Y’All Should Stop Making Emotional Bets


Good investing is about future discounted cash flows, behavioral management, and having a long-term perspective. It’s not about partisan politics, religious beliefs, or any other emotionally-driven system separated from the intelligent allocation of capital.

You might not know that, given all of the new ETF’s that are aimed at your emotional hot buttons. Marketing to fear and greed? That’s so very 1990s. Tribalism, identity politics, and ideology are how today’s savvy marketers reach into investors’ wallets.

We’ve looked at this before.1 When investors allowed their personal beliefs about faith or politics to influence their capital allocations in the past, it has not worked out particularly well:

Moving to Cash on Trump’s Election

Moving to Cash on Obama’s Election

Religious based investments

Nike & Colin Kaepernick

And many, many other examples.

The most recent entrant to this approach: $YALL (no, really).

As Eric Balchunas notes, “The God Bless America” ETF screens out companies that “have emphasized politically left and/or liberal political activism and social agendas,” then filters for cos that have low PE ratios and multi-year job growth.” If that doesn’t raise a few flags, perhaps the cost will: 65 bps seems kinda pricey for a simple two-step stock screen.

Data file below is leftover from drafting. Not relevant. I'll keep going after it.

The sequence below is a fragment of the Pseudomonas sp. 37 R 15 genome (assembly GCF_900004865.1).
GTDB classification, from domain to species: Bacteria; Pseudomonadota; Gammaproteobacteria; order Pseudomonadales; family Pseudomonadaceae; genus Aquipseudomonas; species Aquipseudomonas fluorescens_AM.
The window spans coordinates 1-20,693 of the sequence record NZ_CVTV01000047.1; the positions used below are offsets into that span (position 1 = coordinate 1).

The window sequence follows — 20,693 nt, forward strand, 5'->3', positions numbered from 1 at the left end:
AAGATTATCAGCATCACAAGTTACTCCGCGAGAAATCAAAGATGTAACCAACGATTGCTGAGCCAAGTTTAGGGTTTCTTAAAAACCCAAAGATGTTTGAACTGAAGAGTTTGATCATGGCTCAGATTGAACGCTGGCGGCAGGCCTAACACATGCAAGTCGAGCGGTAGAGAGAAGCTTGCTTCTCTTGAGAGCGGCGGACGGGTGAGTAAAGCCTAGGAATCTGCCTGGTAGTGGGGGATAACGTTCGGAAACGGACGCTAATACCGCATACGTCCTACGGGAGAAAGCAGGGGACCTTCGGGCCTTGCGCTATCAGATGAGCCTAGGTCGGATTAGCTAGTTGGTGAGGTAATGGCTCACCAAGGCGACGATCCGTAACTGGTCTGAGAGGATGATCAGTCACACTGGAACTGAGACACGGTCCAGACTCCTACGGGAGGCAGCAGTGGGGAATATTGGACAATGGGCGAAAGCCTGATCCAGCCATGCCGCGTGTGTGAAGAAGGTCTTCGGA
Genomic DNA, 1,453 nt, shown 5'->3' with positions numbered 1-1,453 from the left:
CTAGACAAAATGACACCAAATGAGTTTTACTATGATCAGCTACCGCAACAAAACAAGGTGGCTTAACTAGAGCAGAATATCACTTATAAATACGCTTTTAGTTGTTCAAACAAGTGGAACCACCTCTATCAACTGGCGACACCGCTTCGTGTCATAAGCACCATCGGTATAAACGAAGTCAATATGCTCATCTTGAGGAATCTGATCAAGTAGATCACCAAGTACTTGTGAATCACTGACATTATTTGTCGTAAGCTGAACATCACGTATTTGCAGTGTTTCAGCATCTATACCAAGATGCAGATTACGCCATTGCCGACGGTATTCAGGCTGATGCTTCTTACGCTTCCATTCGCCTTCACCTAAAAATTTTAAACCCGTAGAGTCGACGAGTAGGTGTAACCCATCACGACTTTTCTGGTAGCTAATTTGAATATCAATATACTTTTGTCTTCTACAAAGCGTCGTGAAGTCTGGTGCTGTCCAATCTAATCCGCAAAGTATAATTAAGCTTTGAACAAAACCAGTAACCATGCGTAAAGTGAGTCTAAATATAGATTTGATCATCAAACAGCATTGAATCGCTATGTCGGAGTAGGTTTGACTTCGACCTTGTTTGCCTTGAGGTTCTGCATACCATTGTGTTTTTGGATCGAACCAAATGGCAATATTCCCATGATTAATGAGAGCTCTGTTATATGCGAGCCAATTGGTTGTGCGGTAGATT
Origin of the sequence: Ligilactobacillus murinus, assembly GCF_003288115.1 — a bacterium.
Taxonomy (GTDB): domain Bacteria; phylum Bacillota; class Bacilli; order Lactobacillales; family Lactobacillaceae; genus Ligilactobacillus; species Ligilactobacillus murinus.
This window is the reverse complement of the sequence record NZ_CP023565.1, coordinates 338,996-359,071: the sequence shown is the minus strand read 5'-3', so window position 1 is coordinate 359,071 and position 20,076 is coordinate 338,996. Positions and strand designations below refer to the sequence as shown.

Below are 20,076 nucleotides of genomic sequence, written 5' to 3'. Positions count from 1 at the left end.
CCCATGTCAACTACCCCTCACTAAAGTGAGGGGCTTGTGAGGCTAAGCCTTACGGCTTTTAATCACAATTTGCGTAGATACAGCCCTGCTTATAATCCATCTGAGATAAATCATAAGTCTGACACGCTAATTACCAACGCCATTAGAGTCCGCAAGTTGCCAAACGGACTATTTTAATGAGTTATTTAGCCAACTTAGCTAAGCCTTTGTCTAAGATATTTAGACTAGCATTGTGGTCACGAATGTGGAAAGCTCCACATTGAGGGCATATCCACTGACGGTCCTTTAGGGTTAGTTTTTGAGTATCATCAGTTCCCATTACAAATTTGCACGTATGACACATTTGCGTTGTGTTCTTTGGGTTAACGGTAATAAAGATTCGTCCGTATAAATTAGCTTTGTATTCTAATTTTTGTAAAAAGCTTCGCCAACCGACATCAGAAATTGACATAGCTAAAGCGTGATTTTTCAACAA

I have no problem having your portfolio reflect an investor’s values and beliefs. This is true whether you invest via Sharia law, avoid Vice stocks, support diverse boards, or embrace sustainable investing.2 It should be a rational approach, one that is more of a tilt towards what you believe in (or away from what you don’t), and UNLIKELY TO IMPACT YOUR PORTFOLIO NEGATIVELY. Any of these thematic investments that move your holdings too far away from the benchmark index is likely to lag over the long haul.3

This is why I find emotional-based ETF ideas to be a poor basis for stock selection.

Time and again, we see that investing based on a (non-finance) belief system invariably leads to poor performance or even losses. It’s just human nature, and unfortunately, most people seem to be unable to overcome their instincts.

Just because we carry evolutionary baggage doesn’t mean as individuals we cannot try to avoid making those mistakes.



See also:
The Triumph of Logos (Dollars and Data, October 11, 2022)



Why So Many Investors Missed Nike’s Stock Rebound (March 27, 2019)

Investing based on how you vote is still a terrible idea. (October 3, 2018)

Don’t Mix Religion and Politics with Investing (July 9, 2018)

Thou Shalt Not Buy Biblically Responsible ETFs (March 2, 2017)

Obama’s “Radicalism” Didn’t Quite Kill the Dow . . . (March 8, 2017)

Love Trump? Hate Him? That’s No Way to Invest. (January 20, 2017)

Why politics and investing don’t mix (February 6, 2011)

Politics & Investing




1. “Vote on the first Tuesday in November, go to church on Sunday, but always bring a cool unemotional detachment to investing on Monday.”

2. I have yet to look at the Vegan ETF (VEGN), but I would be concerned about similar issues.

3. I am not a fan of Low Carbon ETFs in part for this reason: It drives the portfolio too far away from the index/benchmark. But it also attacks the issue from the suppliers of those commodities while ignoring the demand half of the carbon consumption equation. What good does not investing in Chevron, Exxon, BP, and Shell do when you simultaneously invest in all of their customers? Seems gimmicky, and is too similar to the base error made in the war on drugs.





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